Perhaps. I mean, every single day since the fateful announcement, I have read volumes of verbiage on the subject. As I’ve said, some of it isn’t worth the paper or Web site it’s published on, reporting on events that didn’t occur on this planet. Or that’s the way it seems, since facts are wrong or the conclusions are so wrong-headed.
In the scheme of things, I just wonder how important this processor switch really is. Consider if IBM could have delivered what Apple wanted. Say we were going to have a 3GHz G5 soon, and perhaps a PowerBook with a G5 some time early in 2006. Maybe a future IBM processor might have found its way into a Mac in the next year or two. Would you really care, aside from the performance difference? It would just be a faster chip, but when that chip is being built by Intel, well, that’s a horse of a different color. Of course, software publishers are apt to find the whole affair a lot more important, since they have to figure out the most practical ways to update their products to work on both the new architecture and the old.
But early reports indicate that Apple has really done its homework paying the way for the transition, and the work involved in developing Universal Binaries to run on both PowerPC and Intel won’t be quite as hard as originally feared for most developers.
On the other hand, I get really incensed when I read silly statements that you should hold off buying a new Mac until the dust settles. Some dude at CNET is one of those ill-informed offenders. Don’t forget that the dust won’t settle until some time in 2006 or, depending on the type of Mac you prefer, until the end of 2007. Does it really make any sense whatever to wait that long if you need a new computer now? What’s more, the computer you buy today won’t stop working when all Macs have migrated to Intel. There’s no time clock, as there is in a subscription music service, where the tracks stop playing if you fail to pay your monthly bill.
I realize what I’m saying is obvious, or should be, to almost anyone who considers the issue logically for a fraction of a second. So why all the fuss? Moreover, it will be many years before Apple stops supporting the PowerPC with its operating systems and applications. Remember, the conversion won’t be complete for another two and a half years. Apple traditionally supports hardware for five to six years with its operating systems. That means the last Macs with PowerPC processors, shipping in late 2007, will still be supported by new versions of the Mac OS through, at the very least 2012 or perhaps 2013. So why the fuss?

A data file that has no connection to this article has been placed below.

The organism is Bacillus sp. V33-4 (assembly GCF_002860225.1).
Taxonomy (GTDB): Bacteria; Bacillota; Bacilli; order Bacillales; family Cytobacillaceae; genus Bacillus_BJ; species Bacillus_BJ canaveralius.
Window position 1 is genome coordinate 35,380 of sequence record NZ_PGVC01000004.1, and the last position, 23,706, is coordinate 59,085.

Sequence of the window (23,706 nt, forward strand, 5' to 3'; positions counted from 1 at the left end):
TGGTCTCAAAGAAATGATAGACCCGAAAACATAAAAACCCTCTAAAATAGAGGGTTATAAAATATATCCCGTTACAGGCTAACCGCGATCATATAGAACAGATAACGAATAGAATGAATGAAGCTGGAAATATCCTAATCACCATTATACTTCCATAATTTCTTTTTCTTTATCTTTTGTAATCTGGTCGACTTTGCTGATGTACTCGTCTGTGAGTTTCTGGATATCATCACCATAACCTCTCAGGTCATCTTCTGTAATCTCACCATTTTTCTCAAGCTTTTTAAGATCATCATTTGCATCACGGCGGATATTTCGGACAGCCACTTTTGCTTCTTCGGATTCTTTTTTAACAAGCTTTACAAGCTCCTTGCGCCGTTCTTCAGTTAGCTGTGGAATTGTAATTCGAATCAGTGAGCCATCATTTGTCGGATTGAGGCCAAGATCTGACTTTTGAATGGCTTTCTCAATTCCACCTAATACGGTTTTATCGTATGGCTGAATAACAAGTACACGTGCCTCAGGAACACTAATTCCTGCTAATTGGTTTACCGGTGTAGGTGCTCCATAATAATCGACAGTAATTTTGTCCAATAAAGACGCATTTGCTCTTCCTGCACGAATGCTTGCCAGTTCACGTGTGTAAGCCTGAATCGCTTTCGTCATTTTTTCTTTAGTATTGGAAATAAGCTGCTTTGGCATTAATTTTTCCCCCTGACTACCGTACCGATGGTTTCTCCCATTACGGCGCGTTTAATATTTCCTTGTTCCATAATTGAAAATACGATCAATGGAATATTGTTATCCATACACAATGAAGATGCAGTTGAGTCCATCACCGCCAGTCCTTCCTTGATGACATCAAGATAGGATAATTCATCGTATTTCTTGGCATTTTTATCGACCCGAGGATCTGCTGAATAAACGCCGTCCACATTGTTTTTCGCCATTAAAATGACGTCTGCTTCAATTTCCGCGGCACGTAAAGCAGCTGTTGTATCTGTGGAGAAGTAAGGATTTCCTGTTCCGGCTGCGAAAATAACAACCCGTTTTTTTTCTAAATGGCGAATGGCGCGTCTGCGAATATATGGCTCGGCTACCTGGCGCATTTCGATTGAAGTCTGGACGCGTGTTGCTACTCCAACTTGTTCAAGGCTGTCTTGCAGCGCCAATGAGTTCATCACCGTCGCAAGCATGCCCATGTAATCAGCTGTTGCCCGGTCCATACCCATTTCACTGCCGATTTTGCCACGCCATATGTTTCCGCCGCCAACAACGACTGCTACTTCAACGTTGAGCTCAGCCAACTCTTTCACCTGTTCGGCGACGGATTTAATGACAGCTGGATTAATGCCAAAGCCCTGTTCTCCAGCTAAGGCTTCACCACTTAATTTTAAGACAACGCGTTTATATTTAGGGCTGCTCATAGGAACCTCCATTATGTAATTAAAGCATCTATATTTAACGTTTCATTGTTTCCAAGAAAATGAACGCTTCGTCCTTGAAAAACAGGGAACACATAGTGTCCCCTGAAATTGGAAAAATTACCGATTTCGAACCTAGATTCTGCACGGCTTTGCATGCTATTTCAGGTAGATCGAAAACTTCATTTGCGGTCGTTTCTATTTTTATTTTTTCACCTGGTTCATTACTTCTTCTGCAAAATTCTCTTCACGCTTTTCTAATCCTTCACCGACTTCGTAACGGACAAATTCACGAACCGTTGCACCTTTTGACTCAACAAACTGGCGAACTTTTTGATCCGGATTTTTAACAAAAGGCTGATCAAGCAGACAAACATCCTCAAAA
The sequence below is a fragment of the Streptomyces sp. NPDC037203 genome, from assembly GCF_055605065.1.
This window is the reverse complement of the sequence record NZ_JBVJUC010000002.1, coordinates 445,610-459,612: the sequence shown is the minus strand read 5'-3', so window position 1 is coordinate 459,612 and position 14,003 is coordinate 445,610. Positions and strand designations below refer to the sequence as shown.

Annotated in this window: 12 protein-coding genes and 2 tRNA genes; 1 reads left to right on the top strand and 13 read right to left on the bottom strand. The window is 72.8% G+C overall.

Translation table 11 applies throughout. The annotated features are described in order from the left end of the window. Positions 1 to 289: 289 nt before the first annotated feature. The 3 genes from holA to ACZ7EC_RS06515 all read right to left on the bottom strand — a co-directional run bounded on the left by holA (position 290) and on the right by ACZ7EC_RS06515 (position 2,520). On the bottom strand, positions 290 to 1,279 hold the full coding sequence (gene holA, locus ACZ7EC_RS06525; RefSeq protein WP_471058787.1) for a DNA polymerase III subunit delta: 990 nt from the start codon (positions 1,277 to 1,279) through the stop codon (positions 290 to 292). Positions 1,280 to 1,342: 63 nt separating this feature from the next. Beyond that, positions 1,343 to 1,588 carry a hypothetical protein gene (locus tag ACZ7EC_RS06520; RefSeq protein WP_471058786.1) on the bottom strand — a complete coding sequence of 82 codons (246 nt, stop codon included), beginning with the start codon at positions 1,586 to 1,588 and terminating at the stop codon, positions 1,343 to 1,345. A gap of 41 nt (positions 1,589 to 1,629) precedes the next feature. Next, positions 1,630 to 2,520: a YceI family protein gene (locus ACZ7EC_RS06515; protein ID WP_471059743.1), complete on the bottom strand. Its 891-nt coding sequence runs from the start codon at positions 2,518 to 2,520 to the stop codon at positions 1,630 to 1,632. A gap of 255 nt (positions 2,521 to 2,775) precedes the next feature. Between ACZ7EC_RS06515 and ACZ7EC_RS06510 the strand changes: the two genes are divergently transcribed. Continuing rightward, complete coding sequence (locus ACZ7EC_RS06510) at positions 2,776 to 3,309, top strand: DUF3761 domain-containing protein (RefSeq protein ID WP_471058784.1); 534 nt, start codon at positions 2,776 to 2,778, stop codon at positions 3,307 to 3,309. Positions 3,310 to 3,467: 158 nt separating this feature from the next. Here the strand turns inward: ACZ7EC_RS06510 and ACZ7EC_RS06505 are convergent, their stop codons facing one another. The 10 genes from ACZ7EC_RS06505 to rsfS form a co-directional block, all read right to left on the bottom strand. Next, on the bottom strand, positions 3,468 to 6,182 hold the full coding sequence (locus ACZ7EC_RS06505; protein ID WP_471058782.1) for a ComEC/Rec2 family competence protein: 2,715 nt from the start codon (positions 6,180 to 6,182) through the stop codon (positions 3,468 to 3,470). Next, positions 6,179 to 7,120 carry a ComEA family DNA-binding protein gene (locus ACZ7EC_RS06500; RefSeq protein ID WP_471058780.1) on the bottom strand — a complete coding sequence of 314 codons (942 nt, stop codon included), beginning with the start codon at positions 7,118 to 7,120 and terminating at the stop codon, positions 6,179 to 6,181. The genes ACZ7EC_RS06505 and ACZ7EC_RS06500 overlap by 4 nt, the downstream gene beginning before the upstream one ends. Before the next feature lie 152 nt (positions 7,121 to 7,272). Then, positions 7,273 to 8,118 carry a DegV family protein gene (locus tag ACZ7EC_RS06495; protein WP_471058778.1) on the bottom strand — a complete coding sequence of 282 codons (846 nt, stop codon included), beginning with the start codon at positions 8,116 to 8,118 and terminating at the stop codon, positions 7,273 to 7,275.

Sure, software publishers will have to support two processor families, but so what? It will still be one application and, in the scheme of things, the Q&A process probably won’t involve much more work than supporting several generations of a single processor family. The real determiner will be sales. If owners of PowerPC Macs stop buying, or buy in very reduced numbers, you can expect that the Universal Binaries will become Intel-only binaries. But again, that’s still years off, but you don’t get that impression from some of the comments I’ve read over the past week.
To people who are spreading fear, uncertainty and doubt (or FUD), well, all I can say is just take a pill and settle down. It is not the end of the world, and Apple did not betray you because it wanted a more reliable chip supplier. If anything, you will benefit simply because you won’t have to wait for new models to ship because the processors didn’t arrive at the assembly plant on time. You won’t see another situation, like the one last year, where Apple was out of stock on a particular model for two months because it couldn’t ship the revised version. Or if it does happen, it won’t be the result of not getting processor chips in sufficient quantities.
In the end, should IBM or Freescale Semiconductor feel betrayed by Apple? Even if the published reports that IBM didn’t get the news until the eve of the official announcement are true, the answer is no. If anything they betrayed Apple by failing to deliver promised parts on time, in sufficient quantities. How many sales did Apple lose as a result? How many sales did Apple lose because of the perception, true or not, that Macs had fallen way behind in the CPU horsepower race?
Of course, once Macintels, or whatever they will be called, ship, there will inevitably be other comparisons, benchmarks to see whether Windows or Mac OS X runs more efficiently. I wouldn’t presume to predict the outcome of that kind of test, other than to assume that the bloated mess that is Windows should, in theory, end up on the losing side of such an encounter.
And speaking of benchmarks, I have read about the ones performed on Apple’s transition computers, the ones in use at the WWDC. Remember these are Power Macs with a 3.6GHz Pentium 4 inside. The test results show the Macintel falling way behind the PowerPC in performance, particularly when it comes to legacy apps using the Rosetta emulation scheme. But remember the tool being used to perform those tests is a program developed for the PowerPC, so it is itself emulated. In other words, you are testing emulation with a benchmarking tool that is running in emulation. Do you really expect to see accurate results that way?
All right, I’ve said enough, and I hope I’ll find something new to talk about tomorrow.
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